AK: Bruce Davidson, Henri Cartier Bresson , Jonathan Mannion, Mike Schreiber, and Geordie Wood.
LG: At what point did you start calling yourself a photographer?
AK: It was something I struggled with for a very long time. When I was making money I made less work for myself and I felt like a fake. A fraud. But that’s me being hard on myself. I feel like most artists feel like they don’t make enough of their own work. There are a lot of days and weeks I don’t show up for work (mentally). Making your own work is a job and you’ve got to show up.
LG: Why do you think you’re inclined to photograph people?
AK: I’m an emotional person. Seeing it in other people, makes me feel like – a way to understand them. I’ve only held onto one picture of a person smiling, though. I think because I’m up and down, when I see it in other people too. That’s the way I communicate with myself, letting the subject speak to you. They’re projecting something rather than you constructing an emotion or somethin’. Most of the images I make are self-portraits.
LG: It’s like you’re using these people to communicate what you’re feeling?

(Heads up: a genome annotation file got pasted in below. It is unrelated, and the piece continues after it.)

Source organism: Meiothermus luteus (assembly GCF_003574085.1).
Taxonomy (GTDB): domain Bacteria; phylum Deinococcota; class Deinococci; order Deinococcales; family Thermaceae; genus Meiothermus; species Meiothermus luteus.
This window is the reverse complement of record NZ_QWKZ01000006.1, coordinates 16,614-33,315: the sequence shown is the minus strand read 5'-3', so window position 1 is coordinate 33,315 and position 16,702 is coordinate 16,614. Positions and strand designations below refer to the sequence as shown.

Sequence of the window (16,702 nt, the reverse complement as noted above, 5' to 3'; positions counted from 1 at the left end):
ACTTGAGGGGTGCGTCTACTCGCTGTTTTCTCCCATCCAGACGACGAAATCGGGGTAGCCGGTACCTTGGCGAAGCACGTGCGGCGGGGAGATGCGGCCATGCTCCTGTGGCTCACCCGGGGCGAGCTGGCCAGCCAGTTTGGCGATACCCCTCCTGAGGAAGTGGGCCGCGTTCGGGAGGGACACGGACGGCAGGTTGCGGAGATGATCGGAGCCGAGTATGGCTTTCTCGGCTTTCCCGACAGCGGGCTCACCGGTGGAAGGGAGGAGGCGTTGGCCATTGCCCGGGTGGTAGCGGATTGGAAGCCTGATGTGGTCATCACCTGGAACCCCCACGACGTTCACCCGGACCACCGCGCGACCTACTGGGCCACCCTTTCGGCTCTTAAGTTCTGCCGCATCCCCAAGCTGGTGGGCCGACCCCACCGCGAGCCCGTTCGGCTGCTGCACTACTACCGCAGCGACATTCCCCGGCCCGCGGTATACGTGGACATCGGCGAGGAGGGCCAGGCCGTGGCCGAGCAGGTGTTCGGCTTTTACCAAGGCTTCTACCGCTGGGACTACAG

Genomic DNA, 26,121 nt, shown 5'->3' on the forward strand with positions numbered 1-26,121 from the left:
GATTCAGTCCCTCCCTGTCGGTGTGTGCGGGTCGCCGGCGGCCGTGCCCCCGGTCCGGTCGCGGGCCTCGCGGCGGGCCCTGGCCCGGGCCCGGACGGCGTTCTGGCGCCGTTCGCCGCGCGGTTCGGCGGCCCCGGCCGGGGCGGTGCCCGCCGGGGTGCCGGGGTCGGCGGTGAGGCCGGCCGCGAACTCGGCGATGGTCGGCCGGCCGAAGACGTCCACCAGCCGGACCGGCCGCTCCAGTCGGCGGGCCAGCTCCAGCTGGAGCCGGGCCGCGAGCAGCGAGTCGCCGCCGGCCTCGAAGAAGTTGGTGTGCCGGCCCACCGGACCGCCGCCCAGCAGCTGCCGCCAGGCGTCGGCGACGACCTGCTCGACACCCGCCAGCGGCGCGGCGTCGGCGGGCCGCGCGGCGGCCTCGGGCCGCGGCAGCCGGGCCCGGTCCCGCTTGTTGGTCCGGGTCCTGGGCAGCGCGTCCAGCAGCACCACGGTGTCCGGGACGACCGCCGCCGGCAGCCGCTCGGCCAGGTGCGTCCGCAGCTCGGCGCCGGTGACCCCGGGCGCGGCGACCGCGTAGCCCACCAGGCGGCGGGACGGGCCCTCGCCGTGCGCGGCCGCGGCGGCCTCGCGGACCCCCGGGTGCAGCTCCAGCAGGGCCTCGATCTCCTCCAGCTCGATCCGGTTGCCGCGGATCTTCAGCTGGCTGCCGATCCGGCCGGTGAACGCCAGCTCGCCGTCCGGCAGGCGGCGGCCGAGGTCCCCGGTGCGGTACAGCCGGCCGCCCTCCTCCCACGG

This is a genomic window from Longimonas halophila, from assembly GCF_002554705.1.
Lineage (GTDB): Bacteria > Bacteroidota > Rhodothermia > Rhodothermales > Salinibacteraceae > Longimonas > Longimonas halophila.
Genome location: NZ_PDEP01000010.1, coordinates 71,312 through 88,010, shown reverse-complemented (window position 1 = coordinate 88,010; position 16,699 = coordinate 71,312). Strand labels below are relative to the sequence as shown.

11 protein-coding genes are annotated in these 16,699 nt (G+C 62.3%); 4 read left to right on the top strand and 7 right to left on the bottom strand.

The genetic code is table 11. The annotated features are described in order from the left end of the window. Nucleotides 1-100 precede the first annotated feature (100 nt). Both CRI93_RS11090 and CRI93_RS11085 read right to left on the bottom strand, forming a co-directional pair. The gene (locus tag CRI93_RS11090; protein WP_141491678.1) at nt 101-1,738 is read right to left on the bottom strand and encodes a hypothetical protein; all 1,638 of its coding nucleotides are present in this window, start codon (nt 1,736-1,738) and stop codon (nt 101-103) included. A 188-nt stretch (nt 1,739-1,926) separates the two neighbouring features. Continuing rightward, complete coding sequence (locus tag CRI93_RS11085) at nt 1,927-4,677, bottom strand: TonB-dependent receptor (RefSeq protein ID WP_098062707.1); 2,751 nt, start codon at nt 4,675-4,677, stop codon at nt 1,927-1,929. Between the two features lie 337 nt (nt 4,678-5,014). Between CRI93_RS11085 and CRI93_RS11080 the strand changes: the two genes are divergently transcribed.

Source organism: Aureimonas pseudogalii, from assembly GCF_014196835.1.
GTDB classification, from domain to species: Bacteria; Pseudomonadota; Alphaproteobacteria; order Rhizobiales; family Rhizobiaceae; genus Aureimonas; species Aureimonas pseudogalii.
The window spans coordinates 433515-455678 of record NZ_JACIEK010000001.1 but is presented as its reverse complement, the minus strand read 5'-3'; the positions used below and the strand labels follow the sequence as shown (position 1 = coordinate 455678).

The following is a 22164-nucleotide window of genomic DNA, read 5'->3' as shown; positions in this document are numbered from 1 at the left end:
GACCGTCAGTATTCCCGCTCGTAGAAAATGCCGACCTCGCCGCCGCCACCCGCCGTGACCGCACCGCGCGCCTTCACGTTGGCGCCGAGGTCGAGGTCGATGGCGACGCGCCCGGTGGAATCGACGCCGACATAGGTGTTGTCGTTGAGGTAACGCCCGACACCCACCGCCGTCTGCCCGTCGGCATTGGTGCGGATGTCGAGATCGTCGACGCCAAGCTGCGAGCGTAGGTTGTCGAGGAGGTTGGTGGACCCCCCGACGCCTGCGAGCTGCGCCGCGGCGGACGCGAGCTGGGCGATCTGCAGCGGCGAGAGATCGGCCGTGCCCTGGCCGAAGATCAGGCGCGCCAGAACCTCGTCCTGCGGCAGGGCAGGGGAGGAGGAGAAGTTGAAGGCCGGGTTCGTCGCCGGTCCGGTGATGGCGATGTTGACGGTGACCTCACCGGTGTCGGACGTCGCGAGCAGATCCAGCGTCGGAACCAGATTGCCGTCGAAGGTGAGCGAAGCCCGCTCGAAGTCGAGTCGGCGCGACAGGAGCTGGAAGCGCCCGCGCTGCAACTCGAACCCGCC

AK: Right. Yes, exactly. Most of the people I shoot I don’t know. I don’t really understand them initially so I have to find a way to understand them.
LG: What’s the hard part about photographing people?
AK: Showing up. Like, me showing up and doing it, not them. If it’s a [commissioned] job, obviously I’m going to show. But if I have ideas for a project, the difficulty can be me showing up to do it.
LG: Tell me a bit about your project, Bandana Culture.
AK: I think the story is relevant. Once day I was talking to photo colleagues and it just came to me. People wear bandanas in all of these different ways. You can wear it to signify you’re in a gang, or how to tell a guy how you like to fuck, or maybe you’re having a bad hair day. It’s used for so many different ways to communicate.
LG: Do you photograph strangers for the project?
Yes. I think that might be why I put a pause on it. I got in the way of myself. There was one old guy who was wearing one on the train- around his neck. He had it like a collar. I asked to photograph him but he said no. I was trying to set up a time but, it wasn’t happening. For a really long time I thought it was me. But the more I talk to photographers, I find it’s part of the game. It’s hard.
If I’m not making work my life is not good. That’s the weird relationship I have with my work. I need to make work to feel good about myself and to feel good about life in general. If I’m not, I feel awful and terribly depressed. It’s like a marriage that sometimes I wish I didn’t get into. But I would never leave it either. The longest break I’ve had was a couple of months. And I couldn’t believe I couldn’t give a fuck. But at that point I thought I just didn’t care.
LG: How did you get out of it?
AK: I took a picture.